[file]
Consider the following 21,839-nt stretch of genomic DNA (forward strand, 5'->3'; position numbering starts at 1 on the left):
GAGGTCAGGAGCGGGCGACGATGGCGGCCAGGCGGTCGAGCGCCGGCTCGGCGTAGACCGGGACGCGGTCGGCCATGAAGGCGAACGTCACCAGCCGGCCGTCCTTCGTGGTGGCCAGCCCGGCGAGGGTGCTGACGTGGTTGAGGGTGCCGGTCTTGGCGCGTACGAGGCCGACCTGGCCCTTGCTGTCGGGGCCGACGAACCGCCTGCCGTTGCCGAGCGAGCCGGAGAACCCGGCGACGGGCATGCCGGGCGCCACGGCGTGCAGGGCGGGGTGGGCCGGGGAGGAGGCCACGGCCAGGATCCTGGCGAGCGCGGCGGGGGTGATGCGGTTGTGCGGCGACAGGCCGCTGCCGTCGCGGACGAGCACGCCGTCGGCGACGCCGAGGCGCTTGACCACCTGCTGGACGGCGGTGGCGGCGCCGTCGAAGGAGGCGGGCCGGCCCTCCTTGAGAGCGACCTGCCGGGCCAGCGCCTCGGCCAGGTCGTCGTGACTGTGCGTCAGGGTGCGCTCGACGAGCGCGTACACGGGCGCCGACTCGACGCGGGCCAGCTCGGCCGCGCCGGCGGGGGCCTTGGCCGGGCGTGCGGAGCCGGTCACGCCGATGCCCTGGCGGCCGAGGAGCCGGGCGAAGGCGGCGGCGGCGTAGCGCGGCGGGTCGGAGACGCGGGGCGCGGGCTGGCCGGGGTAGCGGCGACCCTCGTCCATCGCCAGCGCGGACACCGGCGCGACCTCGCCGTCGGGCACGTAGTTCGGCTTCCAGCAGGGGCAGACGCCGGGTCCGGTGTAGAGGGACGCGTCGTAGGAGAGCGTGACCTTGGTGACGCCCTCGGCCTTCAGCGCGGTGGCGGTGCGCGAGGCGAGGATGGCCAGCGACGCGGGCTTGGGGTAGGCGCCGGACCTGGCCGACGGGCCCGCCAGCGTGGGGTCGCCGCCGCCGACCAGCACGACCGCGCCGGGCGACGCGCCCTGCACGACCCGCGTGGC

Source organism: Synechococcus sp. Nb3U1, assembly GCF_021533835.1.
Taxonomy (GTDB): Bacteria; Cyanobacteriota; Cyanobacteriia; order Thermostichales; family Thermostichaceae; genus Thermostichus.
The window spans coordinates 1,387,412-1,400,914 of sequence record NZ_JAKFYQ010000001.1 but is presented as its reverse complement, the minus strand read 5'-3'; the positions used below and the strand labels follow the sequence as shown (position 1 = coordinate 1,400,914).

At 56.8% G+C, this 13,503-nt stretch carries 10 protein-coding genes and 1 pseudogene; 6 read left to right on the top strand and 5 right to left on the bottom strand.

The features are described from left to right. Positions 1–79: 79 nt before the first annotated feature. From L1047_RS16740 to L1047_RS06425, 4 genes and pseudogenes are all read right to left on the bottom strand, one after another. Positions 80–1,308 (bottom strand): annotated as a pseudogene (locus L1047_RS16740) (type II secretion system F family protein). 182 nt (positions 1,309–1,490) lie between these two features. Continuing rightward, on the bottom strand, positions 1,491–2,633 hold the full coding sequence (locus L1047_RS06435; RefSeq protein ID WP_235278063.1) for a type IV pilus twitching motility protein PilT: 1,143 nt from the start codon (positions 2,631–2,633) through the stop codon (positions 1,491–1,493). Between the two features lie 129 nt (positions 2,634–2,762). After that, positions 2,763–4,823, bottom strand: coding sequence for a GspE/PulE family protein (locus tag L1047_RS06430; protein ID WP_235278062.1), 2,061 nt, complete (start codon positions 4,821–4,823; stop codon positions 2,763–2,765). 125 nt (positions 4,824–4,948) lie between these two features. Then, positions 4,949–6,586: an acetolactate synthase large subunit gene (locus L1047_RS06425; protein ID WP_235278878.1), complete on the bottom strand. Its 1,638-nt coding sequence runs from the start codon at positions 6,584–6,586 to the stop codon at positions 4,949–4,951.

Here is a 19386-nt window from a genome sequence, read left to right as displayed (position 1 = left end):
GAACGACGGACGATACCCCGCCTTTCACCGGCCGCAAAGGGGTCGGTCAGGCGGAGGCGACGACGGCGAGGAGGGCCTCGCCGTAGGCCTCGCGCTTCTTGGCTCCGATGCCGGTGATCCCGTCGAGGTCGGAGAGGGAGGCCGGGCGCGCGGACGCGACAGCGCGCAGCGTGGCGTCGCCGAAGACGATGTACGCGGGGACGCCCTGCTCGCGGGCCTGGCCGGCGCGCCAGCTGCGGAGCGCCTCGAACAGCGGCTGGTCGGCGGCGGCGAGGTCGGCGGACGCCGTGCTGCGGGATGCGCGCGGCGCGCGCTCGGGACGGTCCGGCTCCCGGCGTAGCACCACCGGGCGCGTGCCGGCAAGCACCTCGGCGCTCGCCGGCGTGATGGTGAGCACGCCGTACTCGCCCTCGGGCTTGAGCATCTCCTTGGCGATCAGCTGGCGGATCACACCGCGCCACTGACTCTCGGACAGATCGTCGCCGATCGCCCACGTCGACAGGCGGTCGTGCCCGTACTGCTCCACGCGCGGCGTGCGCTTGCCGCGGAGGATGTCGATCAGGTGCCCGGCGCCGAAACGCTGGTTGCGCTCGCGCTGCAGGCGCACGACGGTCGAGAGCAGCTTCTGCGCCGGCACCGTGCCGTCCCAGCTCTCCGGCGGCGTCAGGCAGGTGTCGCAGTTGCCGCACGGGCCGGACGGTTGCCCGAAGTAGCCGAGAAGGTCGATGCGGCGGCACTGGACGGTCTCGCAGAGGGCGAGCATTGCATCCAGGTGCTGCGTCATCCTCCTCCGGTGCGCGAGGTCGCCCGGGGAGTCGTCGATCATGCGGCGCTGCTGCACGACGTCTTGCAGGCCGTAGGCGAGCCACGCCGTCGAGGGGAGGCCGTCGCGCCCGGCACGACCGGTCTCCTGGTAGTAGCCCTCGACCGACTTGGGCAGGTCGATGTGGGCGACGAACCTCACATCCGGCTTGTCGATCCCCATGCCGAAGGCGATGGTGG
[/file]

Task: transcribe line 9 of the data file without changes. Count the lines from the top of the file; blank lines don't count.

GAACGACGGACGATACCCCGCCTTTCACCGGCCGCAAAGGGGTCGGTCAGGCGGAGGCGACGACGGCGAGGAGGGCCTCGCCGTAGGCCTCGCGCTTCTTGGCTCCGATGCCGGTGATCCCGTCGAGGTCGGAGAGGGAGGCCGGGCGCGCGGACGCGACAGCGCGCAGCGTGGCGTCGCCGAAGACGATGTACGCGGGGACGCCCTGCTCGCGGGCCTGGCCGGCGCGCCAGCTGCGGAGCGCCTCGAACAGCGGCTGGTCGGCGGCGGCGAGGTCGGCGGACGCCGTGCTGCGGGATGCGCGCGGCGCGCGCTCGGGACGGTCCGGCTCCCGGCGTAGCACCACCGGGCGCGTGCCGGCAAGCACCTCGGCGCTCGCCGGCGTGATGGTGAGCACGCCGTACTCGCCCTCGGGCTTGAGCATCTCCTTGGCGATCAGCTGGCGGATCACACCGCGCCACTGACTCTCGGACAGATCGTCGCCGATCGCCCACGTCGACAGGCGGTCGTGCCCGTACTGCTCCACGCGCGGCGTGCGCTTGCCGCGGAGGATGTCGATCAGGTGCCCGGCGCCGAAACGCTGGTTGCGCTCGCGCTGCAGGCGCACGACGGTCGAGAGCAGCTTCTGCGCCGGCACCGTGCCGTCCCAGCTCTCCGGCGGCGTCAGGCAGGTGTCGCAGTTGCCGCACGGGCCGGACGGTTGCCCGAAGTAGCCGAGAAGGTCGATGCGGCGGCACTGGACGGTCTCGCAGAGGGCGAGCATTGCATCCAGGTGCTGCGTCATCCTCCTCCGGTGCGCGAGGTCGCCCGGGGAGTCGTCGATCATGCGGCGCTGCTGCACGACGTCTTGCAGGCCGTAGGCGAGCCACGCCGTCGAGGGGAGGCCGTCGCGCCCGGCACGACCGGTCTCCTGGTAGTAGCCCTCGACCGACTTGGGCAGGTCGATGTGGGCGACGAACCTCACATCCGGCTTGTCGATCCCCATGCCGAAGGCGATGGTGG